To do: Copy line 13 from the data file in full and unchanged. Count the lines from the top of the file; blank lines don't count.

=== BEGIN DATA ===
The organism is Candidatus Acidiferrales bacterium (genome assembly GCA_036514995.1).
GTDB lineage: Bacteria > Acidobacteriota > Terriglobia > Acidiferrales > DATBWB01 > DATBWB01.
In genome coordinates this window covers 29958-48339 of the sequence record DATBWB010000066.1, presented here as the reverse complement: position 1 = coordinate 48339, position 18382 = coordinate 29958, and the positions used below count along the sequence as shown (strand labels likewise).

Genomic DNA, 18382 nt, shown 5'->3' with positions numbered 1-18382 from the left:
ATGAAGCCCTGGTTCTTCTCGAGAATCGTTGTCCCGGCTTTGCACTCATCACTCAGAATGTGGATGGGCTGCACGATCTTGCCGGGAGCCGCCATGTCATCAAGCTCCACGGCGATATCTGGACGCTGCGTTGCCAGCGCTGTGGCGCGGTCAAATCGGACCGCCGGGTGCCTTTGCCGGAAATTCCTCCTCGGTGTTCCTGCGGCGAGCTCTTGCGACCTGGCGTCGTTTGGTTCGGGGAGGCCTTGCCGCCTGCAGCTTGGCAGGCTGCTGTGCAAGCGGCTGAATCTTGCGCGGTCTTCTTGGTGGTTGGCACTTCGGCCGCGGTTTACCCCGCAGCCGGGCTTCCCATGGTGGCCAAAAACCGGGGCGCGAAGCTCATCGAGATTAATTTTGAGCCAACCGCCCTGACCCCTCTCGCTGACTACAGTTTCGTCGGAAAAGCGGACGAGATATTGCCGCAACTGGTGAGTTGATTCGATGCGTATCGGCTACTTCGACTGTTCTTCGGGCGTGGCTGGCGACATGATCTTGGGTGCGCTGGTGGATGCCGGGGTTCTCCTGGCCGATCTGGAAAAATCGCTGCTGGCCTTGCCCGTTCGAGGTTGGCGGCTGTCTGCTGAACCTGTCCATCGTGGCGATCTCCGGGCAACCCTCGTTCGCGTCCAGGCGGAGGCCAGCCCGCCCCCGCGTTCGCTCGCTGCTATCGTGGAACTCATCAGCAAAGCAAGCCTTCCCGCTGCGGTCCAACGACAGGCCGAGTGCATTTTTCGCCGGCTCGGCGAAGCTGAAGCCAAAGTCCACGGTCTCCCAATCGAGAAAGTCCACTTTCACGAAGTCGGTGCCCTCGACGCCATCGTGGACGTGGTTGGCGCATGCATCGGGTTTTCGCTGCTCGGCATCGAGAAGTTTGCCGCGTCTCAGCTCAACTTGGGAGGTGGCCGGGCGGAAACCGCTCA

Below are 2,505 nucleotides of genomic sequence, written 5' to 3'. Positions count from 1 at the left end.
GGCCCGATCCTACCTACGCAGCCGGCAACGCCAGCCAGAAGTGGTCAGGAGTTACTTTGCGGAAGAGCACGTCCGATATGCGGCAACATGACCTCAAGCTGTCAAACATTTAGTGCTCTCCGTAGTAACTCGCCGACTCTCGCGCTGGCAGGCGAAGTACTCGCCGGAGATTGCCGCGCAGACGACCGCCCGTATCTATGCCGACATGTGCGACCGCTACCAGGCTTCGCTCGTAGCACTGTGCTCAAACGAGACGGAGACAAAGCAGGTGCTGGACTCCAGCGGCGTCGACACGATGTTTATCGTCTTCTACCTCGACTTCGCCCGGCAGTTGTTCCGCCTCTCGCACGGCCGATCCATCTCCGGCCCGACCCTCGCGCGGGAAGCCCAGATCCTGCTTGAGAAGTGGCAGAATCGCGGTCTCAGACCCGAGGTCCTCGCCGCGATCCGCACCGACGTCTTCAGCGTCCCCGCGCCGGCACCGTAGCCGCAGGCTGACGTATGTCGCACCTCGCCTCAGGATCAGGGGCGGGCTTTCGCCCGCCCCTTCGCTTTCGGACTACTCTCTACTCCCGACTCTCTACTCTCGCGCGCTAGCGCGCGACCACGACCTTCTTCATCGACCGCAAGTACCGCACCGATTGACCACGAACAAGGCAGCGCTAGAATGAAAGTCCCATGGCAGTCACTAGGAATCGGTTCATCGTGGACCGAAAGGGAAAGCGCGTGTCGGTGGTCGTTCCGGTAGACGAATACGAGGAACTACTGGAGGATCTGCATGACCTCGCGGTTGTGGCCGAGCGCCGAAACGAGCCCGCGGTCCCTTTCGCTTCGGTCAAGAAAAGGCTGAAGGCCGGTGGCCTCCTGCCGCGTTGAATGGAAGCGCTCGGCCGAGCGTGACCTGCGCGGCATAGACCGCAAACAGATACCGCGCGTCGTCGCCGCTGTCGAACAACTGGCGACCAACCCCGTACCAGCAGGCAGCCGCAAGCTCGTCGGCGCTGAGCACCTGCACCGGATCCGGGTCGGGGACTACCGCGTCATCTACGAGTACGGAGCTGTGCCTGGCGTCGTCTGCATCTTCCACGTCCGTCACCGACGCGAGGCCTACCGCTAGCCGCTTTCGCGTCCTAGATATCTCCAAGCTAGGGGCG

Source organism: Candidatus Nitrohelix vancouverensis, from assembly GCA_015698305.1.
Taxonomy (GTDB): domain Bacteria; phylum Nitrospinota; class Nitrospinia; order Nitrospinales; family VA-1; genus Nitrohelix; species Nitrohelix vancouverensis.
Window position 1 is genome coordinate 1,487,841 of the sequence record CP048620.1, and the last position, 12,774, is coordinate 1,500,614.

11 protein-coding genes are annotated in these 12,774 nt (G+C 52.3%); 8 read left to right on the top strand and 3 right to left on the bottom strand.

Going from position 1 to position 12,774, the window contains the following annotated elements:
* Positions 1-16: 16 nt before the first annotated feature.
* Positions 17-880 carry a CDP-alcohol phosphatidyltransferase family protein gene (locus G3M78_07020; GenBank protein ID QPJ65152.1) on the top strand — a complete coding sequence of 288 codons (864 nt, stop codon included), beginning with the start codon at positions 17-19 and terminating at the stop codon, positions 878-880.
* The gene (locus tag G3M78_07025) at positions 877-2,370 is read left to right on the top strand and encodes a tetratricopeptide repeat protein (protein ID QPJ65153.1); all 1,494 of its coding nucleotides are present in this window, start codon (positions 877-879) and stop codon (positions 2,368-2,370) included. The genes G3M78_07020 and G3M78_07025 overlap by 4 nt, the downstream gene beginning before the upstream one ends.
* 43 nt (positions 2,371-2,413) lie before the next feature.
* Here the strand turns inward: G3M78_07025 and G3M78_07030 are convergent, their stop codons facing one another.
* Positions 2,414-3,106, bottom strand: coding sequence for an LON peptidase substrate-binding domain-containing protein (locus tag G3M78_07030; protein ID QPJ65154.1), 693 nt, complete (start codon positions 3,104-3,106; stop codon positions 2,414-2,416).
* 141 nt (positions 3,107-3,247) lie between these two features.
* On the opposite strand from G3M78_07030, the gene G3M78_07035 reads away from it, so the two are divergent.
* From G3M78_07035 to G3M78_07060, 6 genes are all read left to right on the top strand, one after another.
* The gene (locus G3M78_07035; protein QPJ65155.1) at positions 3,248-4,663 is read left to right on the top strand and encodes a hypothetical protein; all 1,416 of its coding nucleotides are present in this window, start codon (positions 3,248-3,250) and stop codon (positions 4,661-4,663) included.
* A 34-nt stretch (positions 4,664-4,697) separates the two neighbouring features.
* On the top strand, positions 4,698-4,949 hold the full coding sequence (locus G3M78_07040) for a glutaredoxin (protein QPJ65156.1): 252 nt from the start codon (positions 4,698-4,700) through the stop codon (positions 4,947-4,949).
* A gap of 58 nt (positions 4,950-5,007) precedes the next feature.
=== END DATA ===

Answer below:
* Positions 1-16: 16 nt before the first annotated feature.